Film by Godard.
Group in Mozambique.
Cowboys and Indians.
I must be wrong.
That was much later.
I was confused.
So this is just Italy.
Quite possibly the only Marxist Western ever made 🙂
And, yes: the Dziga Vertov Group.
With Jean-Pierre Gorin.
So here was the great filmmaker (Godard) subsuming himself in the communalism of group creation.
Like being in a rock band.
There might be a main songwriter (or two).
And there might be a lead vocalist.
But it is a group effort.
Rock bands are kinda like little democracies (in my experience).
So, does that mean that communism/socialism starts at its most cellular level as something resembling democracy?
It is an interesting thought.
Because Godard was most certainly a hardcore socialist at this point.
But we remember those strange counterintuitive phrases like “dictatorship of the people”.
In other words, Marxist-Leninist thought was promising popular representation SO POWERFUL that the PEOPLE became a META-DICTATOR.
But it all kinda turned out like Tom Cruise’s witchcraft 🙂
A big bollocks burger in Eastern Europe.
And a Soviet Union that collapsed beneath its own weight.
But China soldiered on.
And juche (North Korea).
Notice that “zhoosh or tjuz” means to “smarten up” or “stylize” in that Cockney code language known as Polari.
And for my dear pizzagate researchers, you should be heartened by this further corroboration of James Alefantis’ sick mind:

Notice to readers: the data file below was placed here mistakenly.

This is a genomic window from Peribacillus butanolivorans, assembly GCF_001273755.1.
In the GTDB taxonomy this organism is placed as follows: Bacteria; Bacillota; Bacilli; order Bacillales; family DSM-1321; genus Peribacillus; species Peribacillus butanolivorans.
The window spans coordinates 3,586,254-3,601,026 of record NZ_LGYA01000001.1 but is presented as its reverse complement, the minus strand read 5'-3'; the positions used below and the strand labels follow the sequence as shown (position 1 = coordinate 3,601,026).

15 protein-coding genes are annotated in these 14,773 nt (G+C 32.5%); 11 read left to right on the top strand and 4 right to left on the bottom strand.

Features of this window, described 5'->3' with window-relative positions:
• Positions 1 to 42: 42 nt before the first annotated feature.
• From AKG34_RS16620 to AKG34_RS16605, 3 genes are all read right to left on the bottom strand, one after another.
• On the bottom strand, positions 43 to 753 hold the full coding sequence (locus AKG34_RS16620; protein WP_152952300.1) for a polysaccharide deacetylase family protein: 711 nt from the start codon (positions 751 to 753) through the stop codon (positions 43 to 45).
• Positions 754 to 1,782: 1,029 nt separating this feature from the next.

Why do I have a feeling about this?
Because of Bowie’s last album: Blackstar.
But reinserting ourselves in history, it is rather obvious that communism soldiered on mostly in the East.
Let’s not forget Vietnam and Laos (both still communist to this day).
Thus, Wind from the East.
Yes, Peter Wollen, there’s definitely some Brecht in here.
Especially in that scene when a fucking horse finally shows up 🙂
Not much of a Western without a horse.
So there is eventually one horse for Gian Maria Volontè.
Volentè, of course, really WAS in Westerns (about five years previous).
A couple of those great Sergio Leone “spaghetti Westerners” with Clint Eastwood: A Fistful of Dollars and also For a Few Dollars More.
So kudus to Godard, Gorin, and the whole Dziga Vertov Group for getting Volontè.
But really the star is the beautiful redhead Anne Wiazemsky, who passed away just nine days ago.
It is no wonder Godard fell in love with her.
As he had fallen for Anna Karina previously.
But Wiazemsky was a mind.
A beauty, but a total 180 from Karina.
Of course, neither marriage worked out.
But Wiazemsky is lovely in this film.
Indeed, she is one of the few breaths of air in the whole picture.
There are certainly some suffocating scenes.
The opening shot is interminable.
But eventually things get rolling.
Wiazemsky is splashed with blood as she is repeatedly choked by Volontè.
A bizarre scene.
Also part of this amalgam was Daniel Cohn-Bendit.
I thought I was seeing Mozambique.
It colored everything I was watching.
I was looking out for poisonous snakes.
Godard would eventually make it to Mozambique…later in the 1970s…but I was merely confused.
I mean, here’s a film that until recently was available only as a Japanese DVD (with no English subtitles).
That is the version I watched.
I hear there is another release of this film recently with other of the Dziga Vertov work, but I am happy enough (for the time being) to have seen it as a Frenchman might have in 1970.
My French was tested.
This is a rather experimental film.
Perhaps it is no great masterpiece.
But it teaches that we can go backwards or forwards through time by way of cinema.
Forwards with imagination, and backwards in reality.
We were already beyond this point, and yet we have been blessed to return.
To get one step closer.
To close a loop.
Solve a riddle.
Replace a missing stone.
It was a lot of work seeing this film.
That is love.